After much of the pre-match coverage had focused on O’Driscoll, who was playing for his country for the last time, Ireland endured a worrying start to the game.

25-year-old Mathieu Bastareaud, then at his peak as he helped Toulon to win three Heineken Cups in a row, made a powerful early impression for the French.


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The surge above brought les Bleus into promising territory as Ireland failed to execute the choke tackle and just a phase later, Chris Henry was pinged for failing to show a clear release before jackaling over the ball.


Henry was perhaps unlucky but France took advantage as scrum-half Maxime Machenaud slotted the three points to give the hosts a second-minute lead.

Just a minute later, alarm bells were ringing again for Ireland as Bastareaud did more damage.


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Straight from a lineout platform, the French outside centre bursts in between Ireland’s midfield pairing.

Gordon D’Arcy opts for a high tackle focus on Bastareaud…


… but the Frenchman uses his right arm to break any chance D’Arcy has of getting a grip on him. O’Driscoll attempts to bite in and rescue the situation but is also high on ‘Basta,’ who simply shrugs off the second challenge.

Fortunately for Ireland, Bastareaud’s pass is clearly forward as Dave Kearney closes up on him and Schmidt can breath a sigh of relief.

Ireland settle themselves into the game, with an 11th-minute scrum penalty providing a boost, but after a promising half-break by Dave Kearney off a Johnny Sexton inside pass, Cian Healy knocks-on to waste good field position.

A huge hit by Damien Chouly on D’Arcy on the next Ireland attack forces a second turnover, leading to more pressure in the visitors’ half and Dave Kearney being pinged for failing to release the ball after being tackled, instead getting back to his feet.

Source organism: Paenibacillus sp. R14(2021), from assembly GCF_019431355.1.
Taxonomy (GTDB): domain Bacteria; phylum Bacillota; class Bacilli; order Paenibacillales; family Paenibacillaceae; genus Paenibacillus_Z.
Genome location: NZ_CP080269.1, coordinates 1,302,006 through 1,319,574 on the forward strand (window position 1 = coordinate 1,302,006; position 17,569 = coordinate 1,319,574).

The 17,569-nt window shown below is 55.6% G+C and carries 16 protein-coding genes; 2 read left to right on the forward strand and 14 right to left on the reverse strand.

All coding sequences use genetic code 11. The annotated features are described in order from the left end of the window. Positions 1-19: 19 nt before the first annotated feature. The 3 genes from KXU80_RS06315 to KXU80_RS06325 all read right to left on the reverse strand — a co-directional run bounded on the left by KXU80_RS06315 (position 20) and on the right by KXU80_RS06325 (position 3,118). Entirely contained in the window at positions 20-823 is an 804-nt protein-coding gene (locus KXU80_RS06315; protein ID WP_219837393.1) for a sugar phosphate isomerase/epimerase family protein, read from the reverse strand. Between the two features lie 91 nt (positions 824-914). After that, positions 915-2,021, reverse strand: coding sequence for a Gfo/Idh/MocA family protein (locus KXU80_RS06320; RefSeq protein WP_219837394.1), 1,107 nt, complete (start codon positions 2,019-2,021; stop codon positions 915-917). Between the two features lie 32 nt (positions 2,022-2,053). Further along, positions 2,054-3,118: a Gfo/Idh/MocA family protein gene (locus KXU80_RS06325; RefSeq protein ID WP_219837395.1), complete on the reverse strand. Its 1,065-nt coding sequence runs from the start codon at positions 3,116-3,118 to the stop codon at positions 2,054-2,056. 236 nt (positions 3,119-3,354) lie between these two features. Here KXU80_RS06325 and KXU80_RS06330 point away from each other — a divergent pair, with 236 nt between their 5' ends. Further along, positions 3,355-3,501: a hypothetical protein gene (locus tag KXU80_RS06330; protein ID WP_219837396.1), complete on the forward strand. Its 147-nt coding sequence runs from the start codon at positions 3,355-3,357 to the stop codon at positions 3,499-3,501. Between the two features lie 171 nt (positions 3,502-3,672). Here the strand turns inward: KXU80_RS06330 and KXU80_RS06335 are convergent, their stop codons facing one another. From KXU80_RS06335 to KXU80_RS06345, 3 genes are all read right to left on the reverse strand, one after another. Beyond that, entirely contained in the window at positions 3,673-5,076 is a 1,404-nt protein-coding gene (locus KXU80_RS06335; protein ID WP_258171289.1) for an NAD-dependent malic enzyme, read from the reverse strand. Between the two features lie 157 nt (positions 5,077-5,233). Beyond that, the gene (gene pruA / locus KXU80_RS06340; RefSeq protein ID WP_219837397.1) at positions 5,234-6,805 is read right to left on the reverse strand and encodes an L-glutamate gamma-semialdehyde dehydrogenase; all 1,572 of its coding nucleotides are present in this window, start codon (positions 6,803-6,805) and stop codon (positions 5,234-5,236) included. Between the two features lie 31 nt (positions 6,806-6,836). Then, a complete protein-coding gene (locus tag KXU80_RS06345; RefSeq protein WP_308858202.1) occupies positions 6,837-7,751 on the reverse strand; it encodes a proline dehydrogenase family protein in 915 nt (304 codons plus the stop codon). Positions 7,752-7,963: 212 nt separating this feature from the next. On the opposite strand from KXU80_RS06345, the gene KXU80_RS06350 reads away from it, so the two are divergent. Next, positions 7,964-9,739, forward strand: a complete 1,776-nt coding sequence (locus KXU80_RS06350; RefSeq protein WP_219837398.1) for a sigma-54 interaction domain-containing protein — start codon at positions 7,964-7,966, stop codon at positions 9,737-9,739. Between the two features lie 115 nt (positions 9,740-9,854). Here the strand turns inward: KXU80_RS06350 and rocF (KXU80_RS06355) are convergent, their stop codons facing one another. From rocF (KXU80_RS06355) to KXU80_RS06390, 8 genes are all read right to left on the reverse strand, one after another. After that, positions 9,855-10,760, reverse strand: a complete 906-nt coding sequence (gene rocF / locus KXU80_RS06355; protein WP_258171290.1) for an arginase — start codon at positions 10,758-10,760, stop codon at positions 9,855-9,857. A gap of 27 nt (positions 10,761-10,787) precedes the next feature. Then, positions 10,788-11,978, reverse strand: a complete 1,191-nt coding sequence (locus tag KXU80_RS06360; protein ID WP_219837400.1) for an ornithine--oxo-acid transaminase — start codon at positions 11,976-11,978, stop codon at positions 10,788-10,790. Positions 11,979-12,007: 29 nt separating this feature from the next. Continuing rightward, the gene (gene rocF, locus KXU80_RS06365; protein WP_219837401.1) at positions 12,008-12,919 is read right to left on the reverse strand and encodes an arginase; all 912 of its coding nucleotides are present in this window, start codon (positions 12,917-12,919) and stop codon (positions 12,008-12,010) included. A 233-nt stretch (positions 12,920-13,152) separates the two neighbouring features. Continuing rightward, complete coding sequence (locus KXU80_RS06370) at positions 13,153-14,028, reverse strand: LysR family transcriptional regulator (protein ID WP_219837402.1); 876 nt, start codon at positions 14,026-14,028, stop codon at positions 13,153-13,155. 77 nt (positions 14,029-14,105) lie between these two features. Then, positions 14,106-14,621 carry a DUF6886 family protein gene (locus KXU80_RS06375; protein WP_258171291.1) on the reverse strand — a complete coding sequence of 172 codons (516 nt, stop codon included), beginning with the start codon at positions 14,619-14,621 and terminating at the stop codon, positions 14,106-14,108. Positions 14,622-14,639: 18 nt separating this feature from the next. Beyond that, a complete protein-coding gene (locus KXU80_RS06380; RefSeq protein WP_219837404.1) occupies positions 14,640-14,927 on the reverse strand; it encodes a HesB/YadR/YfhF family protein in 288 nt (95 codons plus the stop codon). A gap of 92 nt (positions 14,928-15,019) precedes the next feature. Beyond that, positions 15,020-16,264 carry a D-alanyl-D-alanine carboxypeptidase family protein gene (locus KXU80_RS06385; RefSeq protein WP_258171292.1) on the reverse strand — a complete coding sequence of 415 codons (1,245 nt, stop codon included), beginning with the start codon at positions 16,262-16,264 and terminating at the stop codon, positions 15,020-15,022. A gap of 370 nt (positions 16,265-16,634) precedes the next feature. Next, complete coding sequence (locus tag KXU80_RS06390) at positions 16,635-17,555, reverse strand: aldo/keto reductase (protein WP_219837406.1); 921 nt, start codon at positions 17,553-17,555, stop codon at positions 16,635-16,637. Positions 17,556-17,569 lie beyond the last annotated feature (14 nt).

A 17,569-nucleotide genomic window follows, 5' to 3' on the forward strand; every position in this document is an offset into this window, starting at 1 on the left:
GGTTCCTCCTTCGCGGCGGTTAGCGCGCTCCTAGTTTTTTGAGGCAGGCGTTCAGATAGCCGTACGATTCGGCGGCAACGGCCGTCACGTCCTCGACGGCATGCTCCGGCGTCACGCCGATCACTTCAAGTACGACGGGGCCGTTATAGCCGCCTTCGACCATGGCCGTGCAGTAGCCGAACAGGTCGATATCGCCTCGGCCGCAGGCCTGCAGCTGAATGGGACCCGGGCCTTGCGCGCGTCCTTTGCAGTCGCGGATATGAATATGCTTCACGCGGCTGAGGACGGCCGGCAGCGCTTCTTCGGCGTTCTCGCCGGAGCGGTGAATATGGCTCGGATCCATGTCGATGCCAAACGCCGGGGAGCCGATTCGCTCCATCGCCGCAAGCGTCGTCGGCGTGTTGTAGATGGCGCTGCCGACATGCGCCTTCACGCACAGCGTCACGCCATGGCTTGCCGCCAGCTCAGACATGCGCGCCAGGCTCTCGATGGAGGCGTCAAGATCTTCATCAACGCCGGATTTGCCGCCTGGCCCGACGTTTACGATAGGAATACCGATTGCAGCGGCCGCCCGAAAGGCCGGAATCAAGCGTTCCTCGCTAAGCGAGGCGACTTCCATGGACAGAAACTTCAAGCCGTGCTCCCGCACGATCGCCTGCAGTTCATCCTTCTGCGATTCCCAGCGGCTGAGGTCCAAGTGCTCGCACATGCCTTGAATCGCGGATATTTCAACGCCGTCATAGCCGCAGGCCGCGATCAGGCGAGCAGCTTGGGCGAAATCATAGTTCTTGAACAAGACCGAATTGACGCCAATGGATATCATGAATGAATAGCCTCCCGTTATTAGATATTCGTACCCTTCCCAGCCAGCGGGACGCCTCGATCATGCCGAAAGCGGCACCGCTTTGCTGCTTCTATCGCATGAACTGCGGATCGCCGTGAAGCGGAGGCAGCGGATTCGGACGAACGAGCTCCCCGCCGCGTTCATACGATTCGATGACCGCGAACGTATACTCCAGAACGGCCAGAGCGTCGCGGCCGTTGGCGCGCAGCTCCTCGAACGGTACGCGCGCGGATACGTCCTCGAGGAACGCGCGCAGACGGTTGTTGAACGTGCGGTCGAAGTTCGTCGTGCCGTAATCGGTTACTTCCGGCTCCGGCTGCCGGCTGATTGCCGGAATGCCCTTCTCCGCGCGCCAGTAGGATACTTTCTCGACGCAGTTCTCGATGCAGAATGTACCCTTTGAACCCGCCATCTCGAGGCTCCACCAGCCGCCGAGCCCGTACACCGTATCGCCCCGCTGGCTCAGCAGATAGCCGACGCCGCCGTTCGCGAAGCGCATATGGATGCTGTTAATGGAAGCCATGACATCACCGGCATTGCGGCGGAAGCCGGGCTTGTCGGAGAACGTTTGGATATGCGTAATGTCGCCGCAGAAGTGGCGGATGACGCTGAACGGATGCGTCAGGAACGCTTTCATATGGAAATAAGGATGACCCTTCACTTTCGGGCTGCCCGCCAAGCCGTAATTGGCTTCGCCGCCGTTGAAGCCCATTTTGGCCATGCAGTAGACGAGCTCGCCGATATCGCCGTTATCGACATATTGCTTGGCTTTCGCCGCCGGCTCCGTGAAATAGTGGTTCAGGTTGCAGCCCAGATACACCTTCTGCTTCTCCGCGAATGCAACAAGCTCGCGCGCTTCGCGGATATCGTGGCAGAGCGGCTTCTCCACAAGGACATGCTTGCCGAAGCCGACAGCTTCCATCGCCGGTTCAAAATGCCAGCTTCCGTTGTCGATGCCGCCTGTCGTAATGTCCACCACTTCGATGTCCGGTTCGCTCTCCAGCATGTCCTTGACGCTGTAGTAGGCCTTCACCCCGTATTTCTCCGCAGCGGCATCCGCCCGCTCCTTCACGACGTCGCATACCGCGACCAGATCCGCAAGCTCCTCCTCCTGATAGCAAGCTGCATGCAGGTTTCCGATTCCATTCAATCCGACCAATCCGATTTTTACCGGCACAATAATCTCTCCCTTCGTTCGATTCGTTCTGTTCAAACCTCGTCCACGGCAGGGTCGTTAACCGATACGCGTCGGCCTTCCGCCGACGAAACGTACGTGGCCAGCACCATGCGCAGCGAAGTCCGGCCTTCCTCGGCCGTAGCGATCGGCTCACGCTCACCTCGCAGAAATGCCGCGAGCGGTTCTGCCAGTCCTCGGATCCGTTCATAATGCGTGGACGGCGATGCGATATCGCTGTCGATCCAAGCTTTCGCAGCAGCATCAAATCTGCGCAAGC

Again, Machenaud was on target and the French had a 6-0 lead in the 15th minute.

Ireland needed a strong response and, fittingly, it came from out-half Sexton and captain Paul O’Connell, who combined on the restart.


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The accuracy of Sexton’s kick, just over the 10-metre line and with enough hang time, allows O’Connell to race after it and win the ball back, O’Mahony claiming the ball as it bobbles back on Ireland’s side.

It’s a hit of momentum for Ireland and though it doesn’t lead directly to a score, Sexton and O’Connell lift their team-mates.

A second scrum penalty for Ireland over on tighthead Mike Ross’ side, as Thomas Domingo’s elbow goes to ground, is another significant boost.


That penalty allows Ireland to kick up the right touchline into the French 22 and they score from the resulting lineout.

The Ireland try starts with Murray making a half-break off the set-piece platform.

Murray starts on the five-metre line at a 7+1 lineout but works infield [white below] as the ball is thrown in by Rory Best.


Healy and Jamie Heaslip start at the front of the lineout but are tasked with breaking beyond the 15-metre line [as indicated in red above], getting outside Murray.

Their job is to draw France ‘tailgunner’ Dimitri Szarzewski [yellow above] off Murray too, buying him time on the ball.